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. 2008 Dec;88(6):1618-25.
doi: 10.3945/ajcn.2007.25816.

Fish Consumption and Risk of Major Chronic Disease in Men

Free PMC article

Fish Consumption and Risk of Major Chronic Disease in Men

Jyrki K Virtanen et al. Am J Clin Nutr. .
Free PMC article


Background: Although fish consumption may reduce specific disease endpoints, such as sudden cardiac death and prostate cancer, the effects of major chronic disease on total burden, reflecting sums of effects on a variety of endpoints and risk pathways, are not well established. Higher n-6 fatty acid consumption has also been hypothesized to reduce the health benefits of n-3 fatty acids in fish.

Objective: The aim was to study the associations of fish and n-3 fatty acid consumption with risk of total major chronic disease (cardiovascular disease, cancer, and death) and to determine whether a high n-6 intake modifies the associations.

Design: Lifestyle and other risk factors were assessed every 2 y and diet every 4 y in 40,230 US male health professionals aged 40-75 y and free of major chronic disease at baseline in 1986. During 18 y of follow-up, 9715 major chronic disease events occurred, including 3639 cardiovascular disease events, 4690 cancers, and 1386 deaths from other causes.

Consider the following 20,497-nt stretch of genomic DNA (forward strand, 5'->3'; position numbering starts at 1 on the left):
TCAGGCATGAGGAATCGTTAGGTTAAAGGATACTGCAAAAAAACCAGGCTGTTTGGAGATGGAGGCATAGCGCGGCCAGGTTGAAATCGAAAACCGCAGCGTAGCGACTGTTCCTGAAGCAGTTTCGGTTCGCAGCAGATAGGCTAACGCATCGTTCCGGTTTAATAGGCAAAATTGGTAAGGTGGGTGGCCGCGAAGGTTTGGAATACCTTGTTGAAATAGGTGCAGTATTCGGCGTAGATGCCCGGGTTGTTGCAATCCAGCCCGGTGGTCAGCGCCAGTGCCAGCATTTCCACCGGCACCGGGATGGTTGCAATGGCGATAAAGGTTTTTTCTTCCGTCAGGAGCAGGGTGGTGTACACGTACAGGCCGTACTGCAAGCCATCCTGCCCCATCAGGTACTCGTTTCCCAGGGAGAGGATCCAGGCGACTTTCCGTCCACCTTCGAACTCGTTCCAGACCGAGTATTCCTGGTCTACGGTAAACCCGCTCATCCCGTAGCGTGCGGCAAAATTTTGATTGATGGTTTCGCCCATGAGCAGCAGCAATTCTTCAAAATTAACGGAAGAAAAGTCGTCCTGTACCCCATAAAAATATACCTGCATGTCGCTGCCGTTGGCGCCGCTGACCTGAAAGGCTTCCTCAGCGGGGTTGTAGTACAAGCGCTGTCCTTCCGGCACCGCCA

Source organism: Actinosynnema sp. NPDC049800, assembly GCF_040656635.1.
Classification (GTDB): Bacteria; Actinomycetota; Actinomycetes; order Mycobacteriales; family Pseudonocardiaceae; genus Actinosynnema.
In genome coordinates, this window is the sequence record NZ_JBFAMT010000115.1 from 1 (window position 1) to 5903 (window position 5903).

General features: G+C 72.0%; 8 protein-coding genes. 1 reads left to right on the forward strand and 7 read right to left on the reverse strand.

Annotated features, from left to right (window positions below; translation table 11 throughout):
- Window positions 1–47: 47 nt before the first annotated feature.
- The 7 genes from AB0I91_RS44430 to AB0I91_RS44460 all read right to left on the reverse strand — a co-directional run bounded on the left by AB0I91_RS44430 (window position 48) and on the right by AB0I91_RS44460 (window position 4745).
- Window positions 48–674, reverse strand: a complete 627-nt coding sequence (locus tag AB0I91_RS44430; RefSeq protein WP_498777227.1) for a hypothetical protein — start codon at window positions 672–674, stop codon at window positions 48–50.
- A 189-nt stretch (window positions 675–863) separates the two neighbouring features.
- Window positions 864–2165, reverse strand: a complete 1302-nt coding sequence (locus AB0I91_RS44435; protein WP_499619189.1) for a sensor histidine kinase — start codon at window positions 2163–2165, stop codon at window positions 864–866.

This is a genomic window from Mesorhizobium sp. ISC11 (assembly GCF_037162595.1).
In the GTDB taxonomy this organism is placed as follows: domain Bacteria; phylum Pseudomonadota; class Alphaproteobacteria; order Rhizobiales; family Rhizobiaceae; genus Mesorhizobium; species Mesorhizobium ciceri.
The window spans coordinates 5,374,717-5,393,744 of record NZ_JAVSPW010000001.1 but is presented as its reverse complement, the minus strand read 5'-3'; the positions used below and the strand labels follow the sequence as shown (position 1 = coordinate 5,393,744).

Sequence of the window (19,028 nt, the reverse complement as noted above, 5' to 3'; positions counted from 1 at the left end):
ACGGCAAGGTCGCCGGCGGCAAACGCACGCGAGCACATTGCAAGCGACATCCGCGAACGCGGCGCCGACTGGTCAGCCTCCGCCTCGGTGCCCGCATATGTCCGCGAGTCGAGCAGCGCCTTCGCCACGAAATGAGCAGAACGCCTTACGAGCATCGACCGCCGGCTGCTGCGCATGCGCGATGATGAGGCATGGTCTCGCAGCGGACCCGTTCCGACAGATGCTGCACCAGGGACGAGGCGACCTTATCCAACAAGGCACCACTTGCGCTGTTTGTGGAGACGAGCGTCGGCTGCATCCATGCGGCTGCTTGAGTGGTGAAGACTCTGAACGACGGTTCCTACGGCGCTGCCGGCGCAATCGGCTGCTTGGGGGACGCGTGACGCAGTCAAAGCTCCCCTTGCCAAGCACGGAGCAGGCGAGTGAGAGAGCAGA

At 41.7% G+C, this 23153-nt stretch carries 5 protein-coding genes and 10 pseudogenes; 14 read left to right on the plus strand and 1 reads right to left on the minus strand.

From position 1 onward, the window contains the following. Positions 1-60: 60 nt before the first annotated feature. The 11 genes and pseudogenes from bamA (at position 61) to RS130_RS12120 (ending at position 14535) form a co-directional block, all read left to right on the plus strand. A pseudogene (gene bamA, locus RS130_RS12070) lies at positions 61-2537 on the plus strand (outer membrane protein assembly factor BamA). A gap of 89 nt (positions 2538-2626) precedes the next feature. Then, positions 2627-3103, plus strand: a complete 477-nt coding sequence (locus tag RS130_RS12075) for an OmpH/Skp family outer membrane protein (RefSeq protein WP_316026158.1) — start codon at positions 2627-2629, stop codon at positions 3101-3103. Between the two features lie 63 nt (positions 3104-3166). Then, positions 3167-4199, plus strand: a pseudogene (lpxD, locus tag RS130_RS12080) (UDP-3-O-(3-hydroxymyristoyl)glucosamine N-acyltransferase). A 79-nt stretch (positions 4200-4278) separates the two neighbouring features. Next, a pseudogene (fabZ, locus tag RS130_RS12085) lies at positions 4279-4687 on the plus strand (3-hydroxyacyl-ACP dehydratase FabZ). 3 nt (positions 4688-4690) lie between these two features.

Results: After multivariable adjustment, neither fish nor dietary n-3 fatty acid consumption was significantly associated with risk of total major chronic disease. Compared with fish consumption of <1 serving/mo, consumption of 1 serving/wk and of 2-4 servings/wk was associated with a lower risk of total cardiovascular disease of approximately 15%. No significant associations were seen with cancer risk. Higher or lower n-6 fatty acid intake did not significantly modify the results (P for interaction > 0.10).

Conclusions: Modest fish consumption was associated with a lower risk of total cardiovascular disease, consistent with cardiac mortality benefits but not with total cancer or overall major chronic disease; n-6 fatty acid consumption did not influence these relations.


Figure 1
Figure 1
Relative risk (RR) of major chronic disease (a), total CVD (b), and total cancer (c) according to both fish and n-6 fatty acid intake in 40,230 men in the Health Professionals Follow-up Study. Adjusted for age (1-y increments), BMI (quintiles); smoking (5 categories); physical activity (quintiles); presence of diabetes, hypertension, or hypercholesterolemia; family history of myocardial infarction; family history of colon cancer; aspirin use, multivitamin supplement use, glycemic load; and intakes of protein, fiber, trans fat, saturated fat, alpha-linolenic acid, red meat, total calories, and alcohol (each in quintiles). There was no statistical evidence that n-6 consumption modified any of the relationships between fish consumption and the disease outcomes (P for interactions > 0.10).

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